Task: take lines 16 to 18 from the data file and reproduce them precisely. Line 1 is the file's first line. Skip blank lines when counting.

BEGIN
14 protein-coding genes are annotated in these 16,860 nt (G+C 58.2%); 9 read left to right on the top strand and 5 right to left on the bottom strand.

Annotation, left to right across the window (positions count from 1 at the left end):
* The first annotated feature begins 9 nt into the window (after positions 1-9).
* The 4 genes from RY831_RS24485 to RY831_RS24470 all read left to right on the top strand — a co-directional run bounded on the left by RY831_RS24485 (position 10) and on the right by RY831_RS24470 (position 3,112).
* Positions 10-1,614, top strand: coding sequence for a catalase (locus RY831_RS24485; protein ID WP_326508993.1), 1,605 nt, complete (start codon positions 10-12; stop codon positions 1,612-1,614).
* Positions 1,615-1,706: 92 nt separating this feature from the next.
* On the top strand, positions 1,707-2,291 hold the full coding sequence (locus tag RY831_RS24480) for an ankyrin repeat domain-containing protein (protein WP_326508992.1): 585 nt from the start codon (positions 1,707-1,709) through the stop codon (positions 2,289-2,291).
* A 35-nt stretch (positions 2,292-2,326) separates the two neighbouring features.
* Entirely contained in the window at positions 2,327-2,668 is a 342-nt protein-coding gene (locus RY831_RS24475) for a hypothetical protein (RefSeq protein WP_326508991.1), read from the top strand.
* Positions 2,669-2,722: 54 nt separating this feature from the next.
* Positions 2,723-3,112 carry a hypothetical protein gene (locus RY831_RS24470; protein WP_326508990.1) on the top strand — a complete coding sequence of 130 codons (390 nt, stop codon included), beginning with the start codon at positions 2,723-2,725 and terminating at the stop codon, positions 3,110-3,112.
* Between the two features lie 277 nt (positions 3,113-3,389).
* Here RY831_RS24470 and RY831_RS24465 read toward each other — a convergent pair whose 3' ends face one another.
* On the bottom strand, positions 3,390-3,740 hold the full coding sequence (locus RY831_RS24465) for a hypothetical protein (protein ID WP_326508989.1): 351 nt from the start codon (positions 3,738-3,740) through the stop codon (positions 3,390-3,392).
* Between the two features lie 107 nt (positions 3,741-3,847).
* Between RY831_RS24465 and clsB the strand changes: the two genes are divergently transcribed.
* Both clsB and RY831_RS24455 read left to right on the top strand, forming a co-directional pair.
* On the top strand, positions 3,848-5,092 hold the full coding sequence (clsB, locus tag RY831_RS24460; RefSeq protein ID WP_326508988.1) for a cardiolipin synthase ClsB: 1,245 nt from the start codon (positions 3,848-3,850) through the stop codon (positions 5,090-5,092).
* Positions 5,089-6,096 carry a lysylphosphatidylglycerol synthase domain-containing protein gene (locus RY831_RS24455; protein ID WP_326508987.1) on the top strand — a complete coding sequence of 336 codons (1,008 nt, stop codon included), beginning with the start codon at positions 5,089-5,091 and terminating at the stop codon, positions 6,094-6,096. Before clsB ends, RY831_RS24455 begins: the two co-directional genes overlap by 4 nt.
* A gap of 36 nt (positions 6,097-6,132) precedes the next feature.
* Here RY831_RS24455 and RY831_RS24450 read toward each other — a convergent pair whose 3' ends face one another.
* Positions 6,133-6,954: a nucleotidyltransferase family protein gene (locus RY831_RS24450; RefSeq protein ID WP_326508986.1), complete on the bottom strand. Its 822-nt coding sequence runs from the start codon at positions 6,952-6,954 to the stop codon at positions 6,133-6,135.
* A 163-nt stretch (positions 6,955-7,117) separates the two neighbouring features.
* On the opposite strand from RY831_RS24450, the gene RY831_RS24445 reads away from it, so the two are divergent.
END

* Between RY831_RS24465 and clsB the strand changes: the two genes are divergently transcribed.
* Both clsB and RY831_RS24455 read left to right on the top strand, forming a co-directional pair.
* On the top strand, positions 3,848-5,092 hold the full coding sequence (clsB, locus tag RY831_RS24460; RefSeq protein ID WP_326508988.1) for a cardiolipin synthase ClsB: 1,245 nt from the start codon (positions 3,848-3,850) through the stop codon (positions 5,090-5,092).